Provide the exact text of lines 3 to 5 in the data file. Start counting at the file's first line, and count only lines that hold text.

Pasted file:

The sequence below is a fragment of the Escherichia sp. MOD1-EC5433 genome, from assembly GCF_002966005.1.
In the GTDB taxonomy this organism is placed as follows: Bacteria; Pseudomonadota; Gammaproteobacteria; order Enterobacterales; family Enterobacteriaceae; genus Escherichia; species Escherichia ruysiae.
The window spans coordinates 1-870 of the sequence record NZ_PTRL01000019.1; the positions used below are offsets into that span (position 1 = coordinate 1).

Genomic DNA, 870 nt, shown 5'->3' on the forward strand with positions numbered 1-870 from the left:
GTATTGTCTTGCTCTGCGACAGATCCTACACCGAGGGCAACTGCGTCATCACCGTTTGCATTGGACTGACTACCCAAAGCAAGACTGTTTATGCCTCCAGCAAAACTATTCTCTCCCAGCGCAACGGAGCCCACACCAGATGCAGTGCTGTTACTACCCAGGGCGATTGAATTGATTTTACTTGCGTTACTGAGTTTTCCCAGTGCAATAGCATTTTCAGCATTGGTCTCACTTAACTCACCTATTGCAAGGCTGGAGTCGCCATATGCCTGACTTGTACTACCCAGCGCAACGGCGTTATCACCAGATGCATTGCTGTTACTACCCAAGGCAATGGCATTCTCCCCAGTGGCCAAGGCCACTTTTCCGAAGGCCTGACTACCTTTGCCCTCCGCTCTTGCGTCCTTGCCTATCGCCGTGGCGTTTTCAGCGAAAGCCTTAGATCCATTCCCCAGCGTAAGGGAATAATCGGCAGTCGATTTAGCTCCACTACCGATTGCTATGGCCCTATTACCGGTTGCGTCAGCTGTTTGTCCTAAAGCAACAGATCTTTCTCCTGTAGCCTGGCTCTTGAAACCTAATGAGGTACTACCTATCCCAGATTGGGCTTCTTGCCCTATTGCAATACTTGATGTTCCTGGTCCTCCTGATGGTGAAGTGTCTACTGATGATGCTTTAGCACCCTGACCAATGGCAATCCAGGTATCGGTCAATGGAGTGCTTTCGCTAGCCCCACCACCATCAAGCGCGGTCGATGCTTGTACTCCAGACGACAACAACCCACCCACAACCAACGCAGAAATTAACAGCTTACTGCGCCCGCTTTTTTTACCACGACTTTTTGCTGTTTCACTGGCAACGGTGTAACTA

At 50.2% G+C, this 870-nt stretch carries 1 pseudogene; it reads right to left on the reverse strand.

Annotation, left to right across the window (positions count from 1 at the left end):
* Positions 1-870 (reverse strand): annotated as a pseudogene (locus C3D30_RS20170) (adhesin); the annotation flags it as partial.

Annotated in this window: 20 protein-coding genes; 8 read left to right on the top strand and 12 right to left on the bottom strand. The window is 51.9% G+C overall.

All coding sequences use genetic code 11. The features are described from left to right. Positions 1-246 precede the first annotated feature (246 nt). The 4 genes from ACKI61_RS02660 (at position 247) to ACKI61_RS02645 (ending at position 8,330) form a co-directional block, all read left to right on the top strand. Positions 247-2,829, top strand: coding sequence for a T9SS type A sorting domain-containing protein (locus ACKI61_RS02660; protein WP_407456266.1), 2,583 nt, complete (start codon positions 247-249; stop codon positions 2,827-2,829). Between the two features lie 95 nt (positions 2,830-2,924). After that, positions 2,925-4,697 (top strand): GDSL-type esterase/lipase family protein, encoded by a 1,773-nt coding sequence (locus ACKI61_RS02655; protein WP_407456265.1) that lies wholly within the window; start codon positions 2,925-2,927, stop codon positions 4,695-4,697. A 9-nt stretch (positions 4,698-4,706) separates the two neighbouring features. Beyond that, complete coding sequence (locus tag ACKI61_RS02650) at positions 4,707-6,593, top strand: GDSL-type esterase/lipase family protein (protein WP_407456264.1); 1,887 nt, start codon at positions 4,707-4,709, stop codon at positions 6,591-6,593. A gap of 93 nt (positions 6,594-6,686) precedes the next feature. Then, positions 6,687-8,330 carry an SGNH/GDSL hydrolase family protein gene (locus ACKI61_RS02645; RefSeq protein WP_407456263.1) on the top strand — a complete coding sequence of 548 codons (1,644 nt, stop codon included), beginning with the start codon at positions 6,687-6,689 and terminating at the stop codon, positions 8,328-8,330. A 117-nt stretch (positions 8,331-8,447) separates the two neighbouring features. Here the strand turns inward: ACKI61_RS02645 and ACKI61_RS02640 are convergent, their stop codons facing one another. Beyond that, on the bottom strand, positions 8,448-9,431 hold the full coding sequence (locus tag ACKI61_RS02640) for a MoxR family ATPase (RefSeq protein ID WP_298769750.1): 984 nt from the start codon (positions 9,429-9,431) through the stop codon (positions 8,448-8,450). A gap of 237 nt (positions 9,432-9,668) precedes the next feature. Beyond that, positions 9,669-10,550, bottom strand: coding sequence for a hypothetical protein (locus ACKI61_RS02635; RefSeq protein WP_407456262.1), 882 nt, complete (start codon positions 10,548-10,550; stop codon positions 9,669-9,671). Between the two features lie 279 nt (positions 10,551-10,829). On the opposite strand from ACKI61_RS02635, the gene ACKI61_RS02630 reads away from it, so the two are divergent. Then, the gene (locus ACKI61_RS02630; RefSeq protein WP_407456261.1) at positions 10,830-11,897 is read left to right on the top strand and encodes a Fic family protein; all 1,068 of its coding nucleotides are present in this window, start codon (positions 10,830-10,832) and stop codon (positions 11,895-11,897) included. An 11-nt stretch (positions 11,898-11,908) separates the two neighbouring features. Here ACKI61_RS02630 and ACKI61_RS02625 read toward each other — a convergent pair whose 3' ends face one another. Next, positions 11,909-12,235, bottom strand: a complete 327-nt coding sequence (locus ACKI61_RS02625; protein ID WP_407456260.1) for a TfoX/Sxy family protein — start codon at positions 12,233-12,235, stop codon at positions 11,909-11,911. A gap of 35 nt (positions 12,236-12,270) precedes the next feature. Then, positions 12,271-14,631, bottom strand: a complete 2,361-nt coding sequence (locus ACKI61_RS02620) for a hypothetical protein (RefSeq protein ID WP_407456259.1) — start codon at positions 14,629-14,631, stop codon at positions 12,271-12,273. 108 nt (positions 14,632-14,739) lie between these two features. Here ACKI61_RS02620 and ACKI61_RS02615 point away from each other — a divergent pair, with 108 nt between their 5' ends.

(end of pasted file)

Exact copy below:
The window spans coordinates 1-870 of the sequence record NZ_PTRL01000019.1; the positions used below are offsets into that span (position 1 = coordinate 1).

Genomic DNA, 870 nt, shown 5'->3' on the forward strand with positions numbered 1-870 from the left:
GTATTGTCTTGCTCTGCGACAGATCCTACACCGAGGGCAACTGCGTCATCACCGTTTGCATTGGACTGACTACCCAAAGCAAGACTGTTTATGCCTCCAGCAAAACTATTCTCTCCCAGCGCAACGGAGCCCACACCAGATGCAGTGCTGTTACTACCCAGGGCGATTGAATTGATTTTACTTGCGTTACTGAGTTTTCCCAGTGCAATAGCATTTTCAGCATTGGTCTCACTTAACTCACCTATTGCAAGGCTGGAGTCGCCATATGCCTGACTTGTACTACCCAGCGCAACGGCGTTATCACCAGATGCATTGCTGTTACTACCCAAGGCAATGGCATTCTCCCCAGTGGCCAAGGCCACTTTTCCGAAGGCCTGACTACCTTTGCCCTCCGCTCTTGCGTCCTTGCCTATCGCCGTGGCGTTTTCAGCGAAAGCCTTAGATCCATTCCCCAGCGTAAGGGAATAATCGGCAGTCGATTTAGCTCCACTACCGATTGCTATGGCCCTATTACCGGTTGCGTCAGCTGTTTGTCCTAAAGCAACAGATCTTTCTCCTGTAGCCTGGCTCTTGAAACCTAATGAGGTACTACCTATCCCAGATTGGGCTTCTTGCCCTATTGCAATACTTGATGTTCCTGGTCCTCCTGATGGTGAAGTGTCTACTGATGATGCTTTAGCACCCTGACCAATGGCAATCCAGGTATCGGTCAATGGAGTGCTTTCGCTAGCCCCACCACCATCAAGCGCGGTCGATGCTTGTACTCCAGACGACAACAACCCACCCACAACCAACGCAGAAATTAACAGCTTACTGCGCCCGCTTTTTTTACCACGACTTTTTGCTGTTTCACTGGCAACGGTGTAACTA